Citation: Journal of the Atmospheric Sciences 74, 4; 10.1175/JAS-D-16-0160.1

Domain-averaged specific cloud water content (blue) and maximum vertical wind speed (red) with height. Shading indicates levels assigned to (bottom) the convective air mass and (top) the nonconvective air mass.

Citation: Journal of the Atmospheric Sciences 74, 4; 10.1175/JAS-D-16-0160.1

The variations with height of the Hurst exponent *H*, the second-order scaling exponent *k* in (3)]. All three variables also show a clear height dependence: away from the boundary layer the Hurst exponent *H* increases systematically with height, reaching a maximum at about 9 km. The minimum value can be found at 2 km, just above the boundary layer. The second-order scaling exponent *H*, a sharp transition to larger values can be found at the boundary between the convective and nonconvective air mass, which matches the transition in *w* described above.

Structure function scaling exponents *H* (blue) and *ζ*_{2} (red) and intermittency 1/*ζ*_{∞} (black) with height. Shading indicates levels assigned to (bottom) the convective air mass and (top) the nonconvective air mass.

Citation: Journal of the Atmospheric Sciences 74, 4; 10.1175/JAS-D-16-0160.1

Structure function scaling exponents *H* (blue) and *ζ*_{2} (red) and intermittency 1/*ζ*_{∞} (black) with height. Shading indicates levels assigned to (bottom) the convective air mass and (top) the nonconvective air mass.

Citation: Journal of the Atmospheric Sciences 74, 4; 10.1175/JAS-D-16-0160.1

Structure function scaling exponents *H* (blue) and *ζ*_{2} (red) and intermittency 1/*ζ*_{∞} (black) with height. Shading indicates levels assigned to (bottom) the convective air mass and (top) the nonconvective air mass.

Citation: Journal of the Atmospheric Sciences 74, 4; 10.1175/JAS-D-16-0160.1

The intermittency *H* and *H* and

The different character of the two air masses can be seen qualitatively in the humidity field. As an example, Fig. 4 shows two horizontal slices of the specific water vapor content

Specific water vapor content *q*_{υ} at (top) 6.8- and (bottom) 1.9-km heights for the region defined in Fig. 1. The top panel shows the nonconvective air mass and low intermittency (1/*ζ*_{∞} = 0.08). The bottom panel is part of the convective air mass and is located at the vertical intermittency maximum (1/*ζ*_{∞} = 4.4).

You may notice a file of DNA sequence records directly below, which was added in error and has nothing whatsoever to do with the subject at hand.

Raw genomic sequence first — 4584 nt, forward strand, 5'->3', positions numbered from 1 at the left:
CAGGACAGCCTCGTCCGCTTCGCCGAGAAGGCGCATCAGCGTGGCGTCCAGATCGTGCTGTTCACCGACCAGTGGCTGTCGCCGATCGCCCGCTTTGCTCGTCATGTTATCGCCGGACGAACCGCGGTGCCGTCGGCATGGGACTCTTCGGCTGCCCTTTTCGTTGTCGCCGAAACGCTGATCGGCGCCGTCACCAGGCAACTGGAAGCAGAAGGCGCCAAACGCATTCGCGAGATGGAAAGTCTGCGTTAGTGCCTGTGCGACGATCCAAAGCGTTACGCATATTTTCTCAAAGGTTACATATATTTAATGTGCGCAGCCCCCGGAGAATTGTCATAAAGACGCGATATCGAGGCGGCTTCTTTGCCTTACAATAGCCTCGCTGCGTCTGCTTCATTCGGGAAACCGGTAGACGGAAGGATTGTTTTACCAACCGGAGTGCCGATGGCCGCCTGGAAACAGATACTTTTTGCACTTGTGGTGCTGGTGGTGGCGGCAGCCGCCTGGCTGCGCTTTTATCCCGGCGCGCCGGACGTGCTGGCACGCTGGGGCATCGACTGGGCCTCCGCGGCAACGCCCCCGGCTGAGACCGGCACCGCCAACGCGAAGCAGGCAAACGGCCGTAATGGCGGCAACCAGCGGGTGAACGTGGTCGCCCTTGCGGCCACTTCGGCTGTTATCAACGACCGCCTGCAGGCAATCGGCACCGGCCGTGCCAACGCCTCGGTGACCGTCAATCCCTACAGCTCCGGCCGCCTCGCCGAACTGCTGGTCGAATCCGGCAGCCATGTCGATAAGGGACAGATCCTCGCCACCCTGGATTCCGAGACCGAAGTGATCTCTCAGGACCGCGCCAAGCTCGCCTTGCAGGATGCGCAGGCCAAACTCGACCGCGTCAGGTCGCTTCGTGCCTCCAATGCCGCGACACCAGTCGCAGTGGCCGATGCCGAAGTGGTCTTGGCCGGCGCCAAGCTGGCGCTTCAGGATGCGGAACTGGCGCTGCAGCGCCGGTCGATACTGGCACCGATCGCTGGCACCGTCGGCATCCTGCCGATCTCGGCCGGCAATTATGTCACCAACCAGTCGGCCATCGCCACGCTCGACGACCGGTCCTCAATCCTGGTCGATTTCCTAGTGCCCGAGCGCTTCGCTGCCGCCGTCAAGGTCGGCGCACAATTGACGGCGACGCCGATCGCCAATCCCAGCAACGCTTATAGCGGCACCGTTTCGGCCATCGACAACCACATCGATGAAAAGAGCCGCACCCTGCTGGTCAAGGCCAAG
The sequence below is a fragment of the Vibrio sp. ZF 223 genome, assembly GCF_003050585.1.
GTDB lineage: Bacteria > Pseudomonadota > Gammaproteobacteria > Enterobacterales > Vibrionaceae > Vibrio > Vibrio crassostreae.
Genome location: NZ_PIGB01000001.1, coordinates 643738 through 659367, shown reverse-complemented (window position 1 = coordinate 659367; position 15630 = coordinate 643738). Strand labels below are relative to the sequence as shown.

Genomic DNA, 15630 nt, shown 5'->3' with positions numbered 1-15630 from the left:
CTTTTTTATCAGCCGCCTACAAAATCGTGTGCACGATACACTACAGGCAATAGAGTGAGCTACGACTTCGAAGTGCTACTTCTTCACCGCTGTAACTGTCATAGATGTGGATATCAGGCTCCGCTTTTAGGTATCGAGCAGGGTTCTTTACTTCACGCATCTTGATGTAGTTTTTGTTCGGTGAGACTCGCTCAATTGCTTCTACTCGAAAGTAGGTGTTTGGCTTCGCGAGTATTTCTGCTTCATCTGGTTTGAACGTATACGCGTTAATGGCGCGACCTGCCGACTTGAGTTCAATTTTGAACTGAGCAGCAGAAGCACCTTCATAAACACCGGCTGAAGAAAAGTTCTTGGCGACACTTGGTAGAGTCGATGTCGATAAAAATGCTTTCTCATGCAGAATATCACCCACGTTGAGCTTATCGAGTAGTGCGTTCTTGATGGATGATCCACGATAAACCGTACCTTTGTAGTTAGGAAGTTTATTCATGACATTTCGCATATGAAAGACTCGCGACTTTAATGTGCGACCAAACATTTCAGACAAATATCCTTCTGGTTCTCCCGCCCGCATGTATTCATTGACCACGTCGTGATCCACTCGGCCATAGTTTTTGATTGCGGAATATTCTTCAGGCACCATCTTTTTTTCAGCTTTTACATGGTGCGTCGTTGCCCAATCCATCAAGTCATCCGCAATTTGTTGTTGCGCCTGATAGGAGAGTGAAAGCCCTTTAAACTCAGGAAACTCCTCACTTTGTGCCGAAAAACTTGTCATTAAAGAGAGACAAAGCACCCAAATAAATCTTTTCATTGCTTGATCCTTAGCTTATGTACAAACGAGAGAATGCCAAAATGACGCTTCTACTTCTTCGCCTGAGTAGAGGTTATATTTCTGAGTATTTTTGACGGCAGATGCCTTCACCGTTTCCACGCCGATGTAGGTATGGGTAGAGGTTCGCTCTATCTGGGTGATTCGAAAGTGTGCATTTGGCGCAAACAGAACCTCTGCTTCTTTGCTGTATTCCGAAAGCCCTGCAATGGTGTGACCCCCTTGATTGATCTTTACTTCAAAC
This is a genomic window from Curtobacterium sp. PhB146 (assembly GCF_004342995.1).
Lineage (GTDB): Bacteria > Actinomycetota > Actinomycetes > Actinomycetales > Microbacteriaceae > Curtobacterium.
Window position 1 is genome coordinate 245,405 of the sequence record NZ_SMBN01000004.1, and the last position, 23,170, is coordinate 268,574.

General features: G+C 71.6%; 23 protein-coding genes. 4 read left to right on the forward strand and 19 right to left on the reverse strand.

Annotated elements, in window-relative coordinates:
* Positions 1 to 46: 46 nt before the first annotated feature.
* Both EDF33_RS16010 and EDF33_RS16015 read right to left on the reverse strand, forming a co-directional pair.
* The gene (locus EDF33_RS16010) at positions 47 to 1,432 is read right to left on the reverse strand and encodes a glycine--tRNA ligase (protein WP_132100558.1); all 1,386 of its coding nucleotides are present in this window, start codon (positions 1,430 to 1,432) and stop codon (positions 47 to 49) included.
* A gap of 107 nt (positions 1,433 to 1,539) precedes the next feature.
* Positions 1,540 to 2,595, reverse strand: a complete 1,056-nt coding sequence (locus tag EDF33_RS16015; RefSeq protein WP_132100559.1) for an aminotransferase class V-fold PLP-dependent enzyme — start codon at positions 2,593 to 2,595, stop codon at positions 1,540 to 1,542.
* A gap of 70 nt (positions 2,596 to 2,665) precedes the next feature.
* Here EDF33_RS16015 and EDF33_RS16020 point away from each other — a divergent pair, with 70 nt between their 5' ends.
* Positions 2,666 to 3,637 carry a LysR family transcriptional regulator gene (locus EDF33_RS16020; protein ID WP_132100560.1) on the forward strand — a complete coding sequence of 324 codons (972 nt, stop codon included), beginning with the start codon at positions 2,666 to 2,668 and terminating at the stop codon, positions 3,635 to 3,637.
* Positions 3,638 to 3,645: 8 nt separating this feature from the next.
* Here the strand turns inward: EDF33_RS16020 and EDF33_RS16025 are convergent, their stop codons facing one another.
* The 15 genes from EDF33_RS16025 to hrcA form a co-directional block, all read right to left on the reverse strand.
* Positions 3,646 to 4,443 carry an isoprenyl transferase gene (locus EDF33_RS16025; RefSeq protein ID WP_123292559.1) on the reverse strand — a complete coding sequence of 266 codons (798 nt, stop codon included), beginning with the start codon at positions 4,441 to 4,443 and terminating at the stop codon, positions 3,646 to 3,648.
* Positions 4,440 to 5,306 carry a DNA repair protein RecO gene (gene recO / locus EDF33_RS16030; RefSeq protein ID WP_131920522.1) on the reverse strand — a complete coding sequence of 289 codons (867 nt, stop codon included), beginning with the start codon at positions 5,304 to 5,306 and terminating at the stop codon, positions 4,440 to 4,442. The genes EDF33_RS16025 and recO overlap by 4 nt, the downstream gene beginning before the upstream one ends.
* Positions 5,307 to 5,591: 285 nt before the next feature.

Citation: Journal of the Atmospheric Sciences 74, 4; 10.1175/JAS-D-16-0160.1

Specific water vapor content *q*_{υ} at (top) 6.8- and (bottom) 1.9-km heights for the region defined in Fig. 1. The top panel shows the nonconvective air mass and low intermittency (1/*ζ*_{∞} = 0.08). The bottom panel is part of the convective air mass and is located at the vertical intermittency maximum (1/*ζ*_{∞} = 4.4).

Citation: Journal of the Atmospheric Sciences 74, 4; 10.1175/JAS-D-16-0160.1

Specific water vapor content *q*_{υ} at (top) 6.8- and (bottom) 1.9-km heights for the region defined in Fig. 1. The top panel shows the nonconvective air mass and low intermittency (1/*ζ*_{∞} = 0.08). The bottom panel is part of the convective air mass and is located at the vertical intermittency maximum (1/*ζ*_{∞} = 4.4).

Citation: Journal of the Atmospheric Sciences 74, 4; 10.1175/JAS-D-16-0160.1

To get representative values of the scaling parameters for each of the two air masses as a whole, we computed the structure function again, this time also applying a vertical average to represent the ensemble mean. Before evaluating (3), the *H* and *ζ*_{2}–*ζ*_{5}) are plotted in the bottom panels, together with the estimated scaling function (6), from which the intermittency is derived. The resulting values for *H*,

(top) Structure functions up to the fifth order and (bottom) intermittency analysis of (left) the convective air mass and (right) the nonconvective air mass. In (top), the normalized *q*_{υ} fields have been divided by 10 to better separate the structure functions of different orders in the plot. The first-order structure function is the topmost dotted line. The red lines show the result of the linear regression analysis in the range between 11 and 100 km according to (4). The slopes of the lines define the scaling exponents *ζ*_{q}, which are plotted in (bottom), together with their uncertainty estimation. The red lines in (bottom) show the fit of the scaling exponents to the scaling function (6) to determine the intermittency 1/*ζ*_{∞}.